Interior

We were a little disappointed to see that NZXT has stuck to a notches and rails system of side panel attachment rather than the front hinge system that more premium cases have started to adopt which is far less fiddly. With the side panels off, you can really see how much bulk the front, roof and even the feet add to the core chassis.

Inside, we find a neatly arranged dual chamber layout with the same high build quality we saw on the outside, a great paintjob and all the usual touches we'd expect like pre-installed motherboard standoffs, PCI bracket thumbscrews and all black internal cables. Nevertheless, we think it's fair to say NZXT has taken a very conservative and safe approach to retreading the mini-ITX path, using lots of space but not in an especially unique way.

*NZXT Manta Review NZXT Manta Review - Interior *NZXT Manta Review NZXT Manta Review - Interior
Click to enlarge

There is no support for 5.25in devices (fine by us), but at the front of the motherboard tray is a pair of SSD trays, each held in place with its own thumbscrew and thus easily removable. Drives here can be shown off through the window and won't get in the way of any radiators installed in the front mounts, at least if you stick to standard SSDs. New 15mm tall PCI-E SSDs like the Intel SSD 750 may have some compatibility issues in this situation. Such drives are far from being the norm, but we'd still like to see cases start taking them into consideration, especially premium small form factor cases like this where the 2.5in version of the SSD would make more sense than the PCI-E add-in-card form factor.

The lower chamber is where you'll install your PSU, and it also acts as a great place to neatly stash excess cables. PSUs here can be as long as you like, and there are rubber feet on which they can stand. At the front, you'll find a series of rubber washers, as this area can be used to mount a 3.5in or another 2.5in drive. Still, NZXT could easily have installed a proper drive cage here, which would have allowed for at least two such mounts instead of one. Instead, there's room for another 3.5in drive on the back of the motherboard tray behind the area where the SSD trays are frontside. However, this mount does not include rubber washers and it is partially blocked by both SSD mounts, which you'll need to remove to gain access – less than ideal.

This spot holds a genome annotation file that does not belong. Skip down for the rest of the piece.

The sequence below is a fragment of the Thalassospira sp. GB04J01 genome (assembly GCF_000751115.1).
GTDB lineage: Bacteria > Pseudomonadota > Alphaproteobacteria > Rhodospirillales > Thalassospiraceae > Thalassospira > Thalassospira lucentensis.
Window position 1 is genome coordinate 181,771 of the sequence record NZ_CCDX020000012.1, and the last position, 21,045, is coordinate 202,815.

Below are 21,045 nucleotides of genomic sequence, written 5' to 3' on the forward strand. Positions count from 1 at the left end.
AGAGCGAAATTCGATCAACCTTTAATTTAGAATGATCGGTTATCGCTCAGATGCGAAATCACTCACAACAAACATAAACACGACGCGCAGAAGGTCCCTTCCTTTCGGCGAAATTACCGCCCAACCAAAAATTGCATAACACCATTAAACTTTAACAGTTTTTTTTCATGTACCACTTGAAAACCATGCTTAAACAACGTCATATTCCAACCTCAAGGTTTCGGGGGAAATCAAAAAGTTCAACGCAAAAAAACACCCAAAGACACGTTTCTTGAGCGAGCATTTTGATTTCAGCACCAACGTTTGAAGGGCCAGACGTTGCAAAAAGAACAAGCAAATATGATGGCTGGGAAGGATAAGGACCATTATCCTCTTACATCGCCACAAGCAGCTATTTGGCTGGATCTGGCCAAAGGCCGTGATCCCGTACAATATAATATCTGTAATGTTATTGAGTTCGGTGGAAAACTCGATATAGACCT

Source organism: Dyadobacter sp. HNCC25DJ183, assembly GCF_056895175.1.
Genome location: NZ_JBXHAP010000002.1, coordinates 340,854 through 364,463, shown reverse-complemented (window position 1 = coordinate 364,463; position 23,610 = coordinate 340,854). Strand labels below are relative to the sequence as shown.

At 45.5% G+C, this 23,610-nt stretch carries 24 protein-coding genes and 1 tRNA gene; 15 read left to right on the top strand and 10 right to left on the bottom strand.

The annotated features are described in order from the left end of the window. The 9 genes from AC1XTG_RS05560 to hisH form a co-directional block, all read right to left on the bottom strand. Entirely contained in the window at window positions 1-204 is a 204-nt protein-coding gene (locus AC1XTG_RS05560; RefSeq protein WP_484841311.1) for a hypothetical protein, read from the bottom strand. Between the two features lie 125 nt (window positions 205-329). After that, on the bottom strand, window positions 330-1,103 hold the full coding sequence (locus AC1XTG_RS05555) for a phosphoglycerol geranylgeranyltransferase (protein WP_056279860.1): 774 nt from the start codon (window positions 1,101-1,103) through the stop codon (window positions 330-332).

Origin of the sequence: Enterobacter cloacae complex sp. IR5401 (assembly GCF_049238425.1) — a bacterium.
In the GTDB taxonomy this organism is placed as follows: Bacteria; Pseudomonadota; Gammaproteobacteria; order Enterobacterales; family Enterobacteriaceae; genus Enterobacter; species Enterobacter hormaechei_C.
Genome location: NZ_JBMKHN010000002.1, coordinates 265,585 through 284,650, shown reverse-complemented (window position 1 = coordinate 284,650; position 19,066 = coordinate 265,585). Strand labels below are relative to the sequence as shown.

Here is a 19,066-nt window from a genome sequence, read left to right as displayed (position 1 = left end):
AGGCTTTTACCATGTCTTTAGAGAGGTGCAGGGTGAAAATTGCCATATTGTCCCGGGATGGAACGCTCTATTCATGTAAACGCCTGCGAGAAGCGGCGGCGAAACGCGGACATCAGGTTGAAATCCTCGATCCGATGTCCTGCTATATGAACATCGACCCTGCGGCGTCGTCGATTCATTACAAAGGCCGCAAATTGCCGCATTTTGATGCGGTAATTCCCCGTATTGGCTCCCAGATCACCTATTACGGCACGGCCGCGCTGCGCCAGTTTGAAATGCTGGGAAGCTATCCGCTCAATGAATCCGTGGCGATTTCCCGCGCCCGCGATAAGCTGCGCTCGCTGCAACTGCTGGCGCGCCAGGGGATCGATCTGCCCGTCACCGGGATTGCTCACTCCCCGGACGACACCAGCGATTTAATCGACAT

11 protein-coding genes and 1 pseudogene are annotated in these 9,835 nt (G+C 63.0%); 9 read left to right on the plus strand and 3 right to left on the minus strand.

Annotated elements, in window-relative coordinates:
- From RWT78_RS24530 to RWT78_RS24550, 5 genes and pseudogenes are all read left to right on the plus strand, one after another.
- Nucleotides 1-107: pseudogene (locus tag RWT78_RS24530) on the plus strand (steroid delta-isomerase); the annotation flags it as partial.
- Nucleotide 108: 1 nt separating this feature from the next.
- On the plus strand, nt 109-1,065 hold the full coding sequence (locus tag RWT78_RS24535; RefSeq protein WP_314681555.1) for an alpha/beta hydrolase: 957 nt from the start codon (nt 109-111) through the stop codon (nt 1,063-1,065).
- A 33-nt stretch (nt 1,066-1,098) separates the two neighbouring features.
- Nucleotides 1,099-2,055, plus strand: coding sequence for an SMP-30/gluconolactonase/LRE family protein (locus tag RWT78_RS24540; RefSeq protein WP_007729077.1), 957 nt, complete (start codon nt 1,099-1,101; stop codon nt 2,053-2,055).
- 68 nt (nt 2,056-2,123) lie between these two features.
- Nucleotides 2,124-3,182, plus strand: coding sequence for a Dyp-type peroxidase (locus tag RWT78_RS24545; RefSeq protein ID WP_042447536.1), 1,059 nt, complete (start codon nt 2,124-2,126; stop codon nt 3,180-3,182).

*NZXT Manta Review NZXT Manta Review - Interior *NZXT Manta Review NZXT Manta Review - Interior
Click to enlarge

NZXT does a solid job pre-routing cables for you, but it uses temporary plastic cable ties rather than reusable Velcro ones. Even so, it's a good start and you won't have too much hassle. The LEDs and fans are all connected out of the box so you only have to hook up a single Molex connection to get going. The fans are connected to one of NZXT's PWM hubs, which can control all of your case and CPU cooler fans with the single PWM signal coming from your motherboard's CPU fan header. There are plenty of extra headers for additional fans, and it's a neat way of giving you case-wide, synchronised fan control.

*NZXT Manta Review NZXT Manta Review - Interior *NZXT Manta Review NZXT Manta Review - Interior
Click to enlarge

The cable routing column just next to the motherboard leaves lots of room to feed through bulky power cables while shielding them from view. There are also additional holes above and below the motherboard, so the 8-pin ATX connector, rooftop fans and I/O cables can all be neatly routed as well. There's even a hole in the PSU cover so you can neatly connect the PCI-E power cables to your GPU. Unfortunately, there are no rubber grommets on any of these holes. In fairness, they're small enough that grommets aren't really needed, but we still think it would add an extra level of neatness. Lastly, the extruded side panel means you have plenty of room and won't struggle to refit the panel.
*NZXT Manta Review NZXT Manta Review - Interior
Click to enlarge

Water-cooling support is a must for a case this size, and NZXT definitely delivers here. Both the roof and the front mounting areas can house 240mm or 280mm radiators. In the roof, you're limited to slimline models only with a single row of fans, with either the radiator or the fans needing to be installed in the top section of the roof, which the curved panel gives you room enough to do. In the front, you can also move the fans to the outer part of the chassis and leave room for either a slimline radiator and a second set of fans or a thick radiator. Along with the rear 120mm mount as well, this is plenty of water-cooling potential for mini-ITX systems.
Discuss this in the forums

QUICK COMMENT

SUBSCRIBE TO OUR NEWSLETTER

WEEK IN REVIEW

TOP STORIES

SUGGESTED FOR YOU